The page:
Your guide to Open Access publishing and Open Science

The right place to publish Open Access Book in the Humanities

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Authors, who wish to publish Open Access book, face at some point the problem of choosing the right publisher. In every case, a choice of publisher is a very individual decision and it depends on the author’s preference of license model, the cost of APCs, and in many cases, also on the requirements of the institution’s research funding.  There are a lot of options in the scientific publishing market; small and large publishing houses, universities, foundations, etc. So, where to publish?

I would like to introduce a short list of publishers or publishing initiatives for publishing books and monographs in the humanities & social sciences. The list is not exhaustive but shows some interesting possibilities for an OA authors.

  1. De Gruyter Open DG Open specializes in publishing OA books and journals across many disciplines. The publisher offers comprehensive peer-review of submitted proposals and manuscripts, conversion to PDF format and a Creative Commons copyright license. The publisher sells printed copies to libraries and individuals through both external distributors and its own platform, and collects royalties for authors on print copy sales. What is more, since Versita is still developing its OA books model, there are currently no APCs for accepted manuscripts. More details can be found HERE.
  2. Hamburg University Press publishes selected works of scientists from the University of Hamburg as well as other scientific and science-related institutions. The APCs are agreed on between the publisher and the author. The authors may choose CC license.
  3. Monash University Publishing. Monash is one of the largest Australian universities. They publish books in an epub format, which is compatible with mobile devices. MUP concentrates on open access publishing, particularly but not exclusively, scholarly monographs. Books pass through a peer review process. The publisher allows submissions from non-Monash authors.
  4. Springer Open accepts all books types and publishes under CC BY-NC license. The level of APCs depends on the number of pages. The publisher offers a print-on-demand option for OA books.
  5. Open Book Publishers publishes books in hardback, paperback, PDF and ebook editions, but it does also offer an open access model. Books submitted to the publisher are peer-reviewed and authors are free to choose a license model, however the publisher recommends CC-BY. The publisher also charges APCs.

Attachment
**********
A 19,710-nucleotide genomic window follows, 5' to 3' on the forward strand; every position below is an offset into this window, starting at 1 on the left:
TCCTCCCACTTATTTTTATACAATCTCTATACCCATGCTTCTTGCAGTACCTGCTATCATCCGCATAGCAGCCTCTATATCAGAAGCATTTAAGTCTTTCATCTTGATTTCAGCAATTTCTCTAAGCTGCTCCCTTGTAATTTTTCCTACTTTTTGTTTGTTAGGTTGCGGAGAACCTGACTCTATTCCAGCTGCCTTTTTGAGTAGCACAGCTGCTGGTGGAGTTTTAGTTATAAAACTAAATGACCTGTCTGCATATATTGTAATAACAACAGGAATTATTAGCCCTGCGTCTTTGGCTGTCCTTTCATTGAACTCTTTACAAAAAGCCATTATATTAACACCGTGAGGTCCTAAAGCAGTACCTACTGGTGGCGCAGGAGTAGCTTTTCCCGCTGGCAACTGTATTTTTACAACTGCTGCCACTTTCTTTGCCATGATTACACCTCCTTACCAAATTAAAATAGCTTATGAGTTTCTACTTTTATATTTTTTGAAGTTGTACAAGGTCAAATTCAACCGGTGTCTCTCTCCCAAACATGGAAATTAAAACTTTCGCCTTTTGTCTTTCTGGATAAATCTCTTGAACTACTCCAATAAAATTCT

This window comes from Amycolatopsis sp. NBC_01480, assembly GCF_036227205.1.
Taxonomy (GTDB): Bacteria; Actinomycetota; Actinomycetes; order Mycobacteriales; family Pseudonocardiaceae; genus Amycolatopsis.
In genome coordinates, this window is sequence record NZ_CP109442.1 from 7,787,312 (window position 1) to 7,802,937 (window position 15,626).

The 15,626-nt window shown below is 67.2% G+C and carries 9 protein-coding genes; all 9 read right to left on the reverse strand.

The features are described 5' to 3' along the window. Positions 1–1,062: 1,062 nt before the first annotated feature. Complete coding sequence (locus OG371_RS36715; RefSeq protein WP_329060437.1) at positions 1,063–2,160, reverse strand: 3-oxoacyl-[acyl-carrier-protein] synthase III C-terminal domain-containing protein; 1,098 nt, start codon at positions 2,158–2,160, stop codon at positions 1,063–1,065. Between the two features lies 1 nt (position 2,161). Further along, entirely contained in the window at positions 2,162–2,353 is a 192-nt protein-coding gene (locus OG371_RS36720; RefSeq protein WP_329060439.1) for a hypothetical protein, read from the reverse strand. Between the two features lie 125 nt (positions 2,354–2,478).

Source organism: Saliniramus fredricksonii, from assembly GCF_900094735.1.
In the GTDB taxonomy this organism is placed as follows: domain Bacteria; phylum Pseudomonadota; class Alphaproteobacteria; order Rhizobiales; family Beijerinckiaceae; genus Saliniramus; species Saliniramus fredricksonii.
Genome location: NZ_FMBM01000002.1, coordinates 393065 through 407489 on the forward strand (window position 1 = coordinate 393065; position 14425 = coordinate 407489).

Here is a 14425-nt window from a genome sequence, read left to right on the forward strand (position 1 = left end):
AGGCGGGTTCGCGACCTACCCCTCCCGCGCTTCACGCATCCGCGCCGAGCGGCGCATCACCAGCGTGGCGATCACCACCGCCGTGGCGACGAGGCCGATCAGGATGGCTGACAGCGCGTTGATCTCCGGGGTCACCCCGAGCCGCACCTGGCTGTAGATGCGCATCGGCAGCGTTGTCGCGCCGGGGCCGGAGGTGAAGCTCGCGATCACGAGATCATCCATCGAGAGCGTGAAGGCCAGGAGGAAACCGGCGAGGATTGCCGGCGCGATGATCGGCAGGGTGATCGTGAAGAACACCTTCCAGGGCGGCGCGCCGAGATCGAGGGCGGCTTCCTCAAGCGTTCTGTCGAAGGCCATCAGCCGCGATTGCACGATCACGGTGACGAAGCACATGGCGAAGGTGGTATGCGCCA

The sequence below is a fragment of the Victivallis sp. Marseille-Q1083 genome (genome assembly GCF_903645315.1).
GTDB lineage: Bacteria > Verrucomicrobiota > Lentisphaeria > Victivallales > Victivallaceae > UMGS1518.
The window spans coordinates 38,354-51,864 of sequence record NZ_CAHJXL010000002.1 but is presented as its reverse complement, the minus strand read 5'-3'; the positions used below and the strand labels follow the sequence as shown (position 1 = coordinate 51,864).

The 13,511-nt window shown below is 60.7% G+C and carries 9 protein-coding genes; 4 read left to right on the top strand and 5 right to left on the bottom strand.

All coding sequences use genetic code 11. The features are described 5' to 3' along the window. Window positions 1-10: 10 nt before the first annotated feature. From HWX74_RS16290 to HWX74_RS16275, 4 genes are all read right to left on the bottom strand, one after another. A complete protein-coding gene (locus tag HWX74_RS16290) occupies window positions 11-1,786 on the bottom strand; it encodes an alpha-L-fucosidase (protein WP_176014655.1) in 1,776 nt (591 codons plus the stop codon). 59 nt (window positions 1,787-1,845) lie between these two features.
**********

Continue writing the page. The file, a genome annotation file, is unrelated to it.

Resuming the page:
6. Open Humanities Press is an initiative for Open Access monographs. All OHP publications are fully peer-reviewed. Right now the Open Humanities Press offers 5 book series.
  7. Bloomsbury Academic publishes OA books in the humanities and social sciences. Bloomsbury publishes books under CC BY-NC license. Most books are published in an OA model.
  8. The Open Library of Humanities is a new initiative for OA books. It is still at an early stage of development. More about OLH can be found in this post.


The above list is only a selection of a wide range of offers for authors who want to publish in OA. There are many small initiatives and projects focused on OA books. Moreover, universities interested in Open Access usually offer an option to publish in this model through in-house publishing. Well known and prestigious universities, like Harvard or Cambridge, try to encourage their academics to publish within the university. At the moment, OA publishers focus mostly on journals, however an increasing number extend their offer to OA books. Thanks to that, academics specializing in the humanities and social sciences, that want to publish their monographs in Open Access, have an increasingly wider choice.


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  1. As the article says, the choice of publisher is entirely as personal one; however, authors can often receive better treatment from small and medium sized publishers: it is the exactly the same for OA projects as for non-OA projects. Authors should therefore seriously consider smaller OA publishers too. Dr Melinda Taylor, Chartridge Books Oxford

  2. Pingback: Open Science

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